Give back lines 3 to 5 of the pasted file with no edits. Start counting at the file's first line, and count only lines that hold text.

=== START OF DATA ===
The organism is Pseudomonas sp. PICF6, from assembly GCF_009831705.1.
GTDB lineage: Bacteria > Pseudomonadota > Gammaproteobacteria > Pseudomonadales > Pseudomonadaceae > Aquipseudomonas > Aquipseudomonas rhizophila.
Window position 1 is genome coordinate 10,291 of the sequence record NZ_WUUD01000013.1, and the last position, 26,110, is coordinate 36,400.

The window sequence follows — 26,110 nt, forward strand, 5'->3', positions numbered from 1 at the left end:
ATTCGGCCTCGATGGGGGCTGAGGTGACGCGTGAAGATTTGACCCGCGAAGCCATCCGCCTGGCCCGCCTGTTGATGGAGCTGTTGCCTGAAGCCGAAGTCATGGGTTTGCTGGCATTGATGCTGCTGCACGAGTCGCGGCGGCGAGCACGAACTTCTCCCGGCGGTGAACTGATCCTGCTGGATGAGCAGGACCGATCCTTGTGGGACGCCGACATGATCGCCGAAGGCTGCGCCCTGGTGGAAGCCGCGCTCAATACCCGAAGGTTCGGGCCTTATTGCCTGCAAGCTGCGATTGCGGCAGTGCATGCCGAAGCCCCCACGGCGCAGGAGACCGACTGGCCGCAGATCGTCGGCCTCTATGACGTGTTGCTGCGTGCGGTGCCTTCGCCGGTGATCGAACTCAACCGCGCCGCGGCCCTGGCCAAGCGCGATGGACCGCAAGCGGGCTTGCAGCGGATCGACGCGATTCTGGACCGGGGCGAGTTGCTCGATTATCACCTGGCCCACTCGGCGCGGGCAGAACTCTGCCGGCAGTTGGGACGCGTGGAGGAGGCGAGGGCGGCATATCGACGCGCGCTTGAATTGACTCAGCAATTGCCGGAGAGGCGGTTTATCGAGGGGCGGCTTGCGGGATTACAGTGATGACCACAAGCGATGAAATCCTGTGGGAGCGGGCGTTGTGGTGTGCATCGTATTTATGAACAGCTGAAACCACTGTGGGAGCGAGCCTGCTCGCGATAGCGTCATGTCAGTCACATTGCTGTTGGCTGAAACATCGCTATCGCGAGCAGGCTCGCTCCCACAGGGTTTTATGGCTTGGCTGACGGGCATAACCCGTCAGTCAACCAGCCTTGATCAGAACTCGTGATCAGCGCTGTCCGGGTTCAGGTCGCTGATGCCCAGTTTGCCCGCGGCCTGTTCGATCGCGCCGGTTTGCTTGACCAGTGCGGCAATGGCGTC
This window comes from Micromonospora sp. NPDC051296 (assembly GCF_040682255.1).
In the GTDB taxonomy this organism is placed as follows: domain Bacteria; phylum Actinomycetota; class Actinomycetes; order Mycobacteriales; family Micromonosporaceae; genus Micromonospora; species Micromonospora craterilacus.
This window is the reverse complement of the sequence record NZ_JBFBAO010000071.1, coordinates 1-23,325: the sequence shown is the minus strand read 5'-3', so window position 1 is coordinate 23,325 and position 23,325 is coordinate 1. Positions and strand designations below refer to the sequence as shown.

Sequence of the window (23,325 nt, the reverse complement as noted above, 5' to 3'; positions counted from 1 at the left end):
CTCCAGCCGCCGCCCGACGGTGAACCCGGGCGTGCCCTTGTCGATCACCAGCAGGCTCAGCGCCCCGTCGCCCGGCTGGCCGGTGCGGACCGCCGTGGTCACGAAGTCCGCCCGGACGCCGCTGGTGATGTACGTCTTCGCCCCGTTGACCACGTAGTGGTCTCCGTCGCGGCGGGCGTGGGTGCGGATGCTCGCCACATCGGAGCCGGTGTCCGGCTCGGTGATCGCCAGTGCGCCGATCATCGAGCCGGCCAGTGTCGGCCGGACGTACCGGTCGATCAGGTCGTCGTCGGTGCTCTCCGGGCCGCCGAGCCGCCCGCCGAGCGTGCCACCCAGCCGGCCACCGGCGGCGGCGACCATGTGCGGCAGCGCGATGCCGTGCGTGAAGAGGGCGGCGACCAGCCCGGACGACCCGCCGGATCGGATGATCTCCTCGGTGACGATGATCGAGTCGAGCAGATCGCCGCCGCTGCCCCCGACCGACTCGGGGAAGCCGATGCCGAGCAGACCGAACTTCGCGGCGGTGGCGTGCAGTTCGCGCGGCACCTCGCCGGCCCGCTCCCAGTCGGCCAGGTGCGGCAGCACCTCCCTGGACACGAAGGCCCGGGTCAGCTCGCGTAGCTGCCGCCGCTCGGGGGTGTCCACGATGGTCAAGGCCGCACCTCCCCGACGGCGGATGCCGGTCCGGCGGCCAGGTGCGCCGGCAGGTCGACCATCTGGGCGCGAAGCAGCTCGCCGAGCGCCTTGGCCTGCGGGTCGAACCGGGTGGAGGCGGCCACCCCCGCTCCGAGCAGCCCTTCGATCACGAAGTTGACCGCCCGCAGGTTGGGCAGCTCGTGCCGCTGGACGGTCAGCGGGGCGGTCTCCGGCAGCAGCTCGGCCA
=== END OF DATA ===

Window position 1 is genome coordinate 10,291 of the sequence record NZ_WUUD01000013.1, and the last position, 26,110, is coordinate 36,400.

The window sequence follows — 26,110 nt, forward strand, 5'->3', positions numbered from 1 at the left end:
ATTCGGCCTCGATGGGGGCTGAGGTGACGCGTGAAGATTTGACCCGCGAAGCCATCCGCCTGGCCCGCCTGTTGATGGAGCTGTTGCCTGAAGCCGAAGTCATGGGTTTGCTGGCATTGATGCTGCTGCACGAGTCGCGGCGGCGAGCACGAACTTCTCCCGGCGGTGAACTGATCCTGCTGGATGAGCAGGACCGATCCTTGTGGGACGCCGACATGATCGCCGAAGGCTGCGCCCTGGTGGAAGCCGCGCTCAATACCCGAAGGTTCGGGCCTTATTGCCTGCAAGCTGCGATTGCGGCAGTGCATGCCGAAGCCCCCACGGCGCAGGAGACCGACTGGCCGCAGATCGTCGGCCTCTATGACGTGTTGCTGCGTGCGGTGCCTTCGCCGGTGATCGAACTCAACCGCGCCGCGGCCCTGGCCAAGCGCGATGGACCGCAAGCGGGCTTGCAGCGGATCGACGCGATTCTGGACCGGGGCGAGTTGCTCGATTATCACCTGGCCCACTCGGCGCGGGCAGAACTCTGCCGGCAGTTGGGACGCGTGGAGGAGGCGAGGGCGGCATATCGACGCGCGCTTGAATTGACTCAGCAATTGCCGGAGAGGCGGTTTATCGAGGGGCGGCTTGCGGGATTACAGTGATGACCACAAGCGATGAAATCCTGTGGGAGCGGGCGTTGTGGTGTGCATCGTATTTATGAACAGCTGAAACCACTGTGGGAGCGAGCCTGCTCGCGATAGCGTCATGTCAGTCACATTGCTGTTGGCTGAAACATCGCTATCGCGAGCAGGCTCGCTCCCACAGGGTTTTATGGCTTGGCTGACGGGCATAACCCGTCAGTCAACCAGCCTTGATCAGAACTCGTGATCAGCGCTGTCCGGGTTCAGGTCGCTGATGCCCAGTTTGCCCGCGGCCTGTTCGATCGCGCCGGTTTGCTTGACCAGTGCGGCAATGGCGTC